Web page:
John Connelly
101 Morgan
MWF 2-3
Class #: 32179
160: International Economy in the Twentieth Century

The twentieth century saw unprecedented levels of international economic growth through market exchange and integration, as well as numerous experiments, left and right, at economic independence from reigning financial superpowers. National governments and the international organizations they created alternatively relied on market mechanisms and on expert planning to spur economic growth, raising the living standards of millions in some instances, but also fueling mass unemployment, famine, environmental degradation and even war in other instances. Topics include the gold standard, the Great Depression, the economics of the two World Wars, the rise and fall of the postwar welfare state, the problem of economic development, and the recent return of financial crises. There are no prerequisites, although a background in economics is useful.

Trevor Jackson
4 LeConte
TuTh 3:30-5
Class #: 25000
165D: The Social and Cultural History of Early Modern Europe

This course examines the lives of ordinary people in Europe from roughly 1300-1800. Its goal, in the words of the great social historian E.P. Thompson, is to rescue them from "the enormous condescension of posterity," exploring how the common people made their own history and used their ingenuity to shape not only their own lives but also, at key moments, the development of European modernity.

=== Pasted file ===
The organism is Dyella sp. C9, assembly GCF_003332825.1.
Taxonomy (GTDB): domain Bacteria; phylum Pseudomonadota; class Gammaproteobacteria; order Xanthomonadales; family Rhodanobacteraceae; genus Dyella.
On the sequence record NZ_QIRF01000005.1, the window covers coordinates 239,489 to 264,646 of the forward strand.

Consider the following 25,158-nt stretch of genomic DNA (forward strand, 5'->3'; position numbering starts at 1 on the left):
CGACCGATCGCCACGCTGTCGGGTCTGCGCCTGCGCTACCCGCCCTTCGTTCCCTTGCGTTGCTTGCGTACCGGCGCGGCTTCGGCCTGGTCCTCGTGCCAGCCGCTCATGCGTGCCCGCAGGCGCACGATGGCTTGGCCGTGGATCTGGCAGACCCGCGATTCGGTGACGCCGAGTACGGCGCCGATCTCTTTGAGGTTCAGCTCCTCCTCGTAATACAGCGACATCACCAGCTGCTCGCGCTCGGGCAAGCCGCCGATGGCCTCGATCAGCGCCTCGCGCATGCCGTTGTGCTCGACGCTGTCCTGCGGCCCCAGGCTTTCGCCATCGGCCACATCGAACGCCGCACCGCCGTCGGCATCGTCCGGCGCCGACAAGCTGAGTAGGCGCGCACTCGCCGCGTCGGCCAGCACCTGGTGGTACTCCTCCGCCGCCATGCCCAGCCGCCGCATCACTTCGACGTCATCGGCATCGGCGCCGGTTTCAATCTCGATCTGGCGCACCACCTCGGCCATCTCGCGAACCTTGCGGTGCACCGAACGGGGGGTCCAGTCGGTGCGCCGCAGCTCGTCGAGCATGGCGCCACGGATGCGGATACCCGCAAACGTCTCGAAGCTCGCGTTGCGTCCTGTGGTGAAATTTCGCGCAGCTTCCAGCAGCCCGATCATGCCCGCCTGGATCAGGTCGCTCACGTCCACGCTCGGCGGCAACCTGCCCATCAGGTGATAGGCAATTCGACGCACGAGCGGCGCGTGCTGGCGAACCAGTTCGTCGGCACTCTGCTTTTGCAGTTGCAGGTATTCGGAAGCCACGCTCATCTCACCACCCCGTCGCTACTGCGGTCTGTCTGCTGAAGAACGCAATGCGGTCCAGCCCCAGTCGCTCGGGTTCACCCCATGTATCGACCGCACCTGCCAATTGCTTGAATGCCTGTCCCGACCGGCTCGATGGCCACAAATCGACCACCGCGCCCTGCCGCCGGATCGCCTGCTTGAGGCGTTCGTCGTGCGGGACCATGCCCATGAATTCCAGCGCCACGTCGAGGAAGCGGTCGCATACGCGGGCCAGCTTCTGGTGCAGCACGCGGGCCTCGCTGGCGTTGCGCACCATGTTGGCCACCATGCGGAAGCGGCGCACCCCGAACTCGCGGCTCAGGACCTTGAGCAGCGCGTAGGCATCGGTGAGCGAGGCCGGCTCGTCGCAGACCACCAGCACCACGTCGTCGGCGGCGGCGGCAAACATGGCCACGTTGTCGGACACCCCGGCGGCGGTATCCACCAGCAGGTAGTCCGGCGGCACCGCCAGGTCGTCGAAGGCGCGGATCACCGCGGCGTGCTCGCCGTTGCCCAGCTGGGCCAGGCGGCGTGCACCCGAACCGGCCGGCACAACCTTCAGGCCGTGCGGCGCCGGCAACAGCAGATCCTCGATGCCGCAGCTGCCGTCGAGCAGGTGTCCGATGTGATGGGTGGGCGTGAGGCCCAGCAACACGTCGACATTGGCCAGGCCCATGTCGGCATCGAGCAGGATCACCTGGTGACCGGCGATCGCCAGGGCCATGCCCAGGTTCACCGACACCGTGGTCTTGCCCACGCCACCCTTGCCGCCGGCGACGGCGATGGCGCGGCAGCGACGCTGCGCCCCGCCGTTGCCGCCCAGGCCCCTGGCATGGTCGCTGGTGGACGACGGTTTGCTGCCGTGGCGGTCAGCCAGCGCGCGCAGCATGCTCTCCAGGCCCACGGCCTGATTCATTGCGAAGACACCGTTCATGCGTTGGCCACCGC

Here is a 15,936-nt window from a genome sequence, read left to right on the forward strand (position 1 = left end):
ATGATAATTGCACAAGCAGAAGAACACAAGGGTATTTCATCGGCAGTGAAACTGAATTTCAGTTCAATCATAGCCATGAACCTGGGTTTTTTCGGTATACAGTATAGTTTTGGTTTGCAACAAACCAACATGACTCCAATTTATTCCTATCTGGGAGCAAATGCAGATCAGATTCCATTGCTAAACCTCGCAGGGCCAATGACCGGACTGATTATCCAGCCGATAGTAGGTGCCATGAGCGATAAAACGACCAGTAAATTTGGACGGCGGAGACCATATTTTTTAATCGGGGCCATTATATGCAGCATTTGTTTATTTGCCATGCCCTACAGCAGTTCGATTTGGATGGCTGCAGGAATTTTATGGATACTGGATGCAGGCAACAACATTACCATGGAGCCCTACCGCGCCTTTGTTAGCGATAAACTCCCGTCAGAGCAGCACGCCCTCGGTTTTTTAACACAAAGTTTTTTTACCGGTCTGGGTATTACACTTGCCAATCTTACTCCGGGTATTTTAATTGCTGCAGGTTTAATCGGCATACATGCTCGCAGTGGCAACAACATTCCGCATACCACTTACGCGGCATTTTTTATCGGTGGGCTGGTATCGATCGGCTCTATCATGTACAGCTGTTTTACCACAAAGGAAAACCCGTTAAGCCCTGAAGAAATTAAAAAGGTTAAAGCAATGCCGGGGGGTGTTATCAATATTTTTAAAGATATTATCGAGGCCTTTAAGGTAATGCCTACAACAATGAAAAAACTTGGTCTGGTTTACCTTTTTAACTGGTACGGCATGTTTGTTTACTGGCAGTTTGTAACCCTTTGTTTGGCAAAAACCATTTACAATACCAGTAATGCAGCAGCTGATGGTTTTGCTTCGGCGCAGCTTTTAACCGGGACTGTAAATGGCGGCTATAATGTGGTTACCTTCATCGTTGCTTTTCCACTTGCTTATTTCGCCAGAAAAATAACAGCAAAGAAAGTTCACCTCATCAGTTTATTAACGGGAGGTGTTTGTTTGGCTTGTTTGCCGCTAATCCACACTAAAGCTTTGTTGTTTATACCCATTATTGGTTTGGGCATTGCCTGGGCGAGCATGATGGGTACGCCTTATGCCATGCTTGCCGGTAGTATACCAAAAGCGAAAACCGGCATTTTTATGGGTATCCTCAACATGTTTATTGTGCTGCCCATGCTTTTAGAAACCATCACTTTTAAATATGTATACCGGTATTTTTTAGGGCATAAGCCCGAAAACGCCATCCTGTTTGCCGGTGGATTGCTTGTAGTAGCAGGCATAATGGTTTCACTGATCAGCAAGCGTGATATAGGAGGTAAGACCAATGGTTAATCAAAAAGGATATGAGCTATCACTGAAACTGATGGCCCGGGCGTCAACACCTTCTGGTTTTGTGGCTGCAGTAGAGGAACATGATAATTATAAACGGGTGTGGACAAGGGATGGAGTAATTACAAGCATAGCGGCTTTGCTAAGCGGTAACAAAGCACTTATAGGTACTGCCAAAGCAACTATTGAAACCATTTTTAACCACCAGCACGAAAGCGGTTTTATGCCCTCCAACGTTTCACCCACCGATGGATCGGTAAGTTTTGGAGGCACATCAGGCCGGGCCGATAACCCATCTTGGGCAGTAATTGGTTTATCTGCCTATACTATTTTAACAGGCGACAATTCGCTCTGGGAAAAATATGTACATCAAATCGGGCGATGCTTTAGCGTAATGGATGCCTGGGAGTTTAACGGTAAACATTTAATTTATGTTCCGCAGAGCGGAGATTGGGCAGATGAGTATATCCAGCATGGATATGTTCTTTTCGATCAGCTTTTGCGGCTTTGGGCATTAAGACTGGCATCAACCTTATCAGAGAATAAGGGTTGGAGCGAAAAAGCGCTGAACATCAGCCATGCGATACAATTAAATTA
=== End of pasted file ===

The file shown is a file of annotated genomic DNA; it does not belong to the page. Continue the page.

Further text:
Ethan H. Shagan
9 Lewis
MWF 11-12
Class #: 39662
168A: The Spanish and Portuguese Empires in the Golden Age: 1450-1700

This course will focus on the rise and development of early modern Europe's most powerful empires. Rising from the unlikely setting of a weak and fragmented Iberian peninsula in the 15th century, the Spanish and Portuguese Empires went on to become the world's first truly global powers. As such, they had a tremendous impact on the political, economic, cultural, and religious life of not only Iberia, but on significant parts of Europe and the New World.

Thomas James Dandelet
9 Lewis
TuTh 12:30-2
Class #: 39663
170: The History of the (Two) Netherlands: Barriers and Borders

This course offers a survey of the main historical developments in the (two) Netherlands from the middle ages to the present day. Its main focus will be on the early modern era, traditionally considered as the ‘Golden Age’ of the emerging Dutch Republic and the ‘Dark Age’ for the remaining Spanish Habsburg Netherlands. Even so, Rembrandt and Rubens thrived in equally fascinating global empires.

The course will focus on several questions of historical interpretation, such as the meaning of the Dutch Revolt, the impact of religion and economy and the making of the Dutch and Spanish world empires. It particularly investigates the questions of existing, emerging and disappearing borders and barriers reconfiguring the many polities along the North Sea. While offering a transregional perspective, it also situates these developments in their wider European and global contexts.

Violet Soen
104 Dwinelle
TuTh 11-12:30
Class #: 39664
171C: The Soviet Union, 1917 to the Present

An introductory survey of Soviet history from the revolutions of 1917 to the present. Marxism-Leninism, War Communism, and Real Socialism; the Great Transformation and the Great Terror; family and nationality; state and society; Russia versus Soviet; Gorbachev versus the past.

Jason R Morton
166 Barrows
MW 5-6:30
Class #: 25003
172: Russian Intellectual History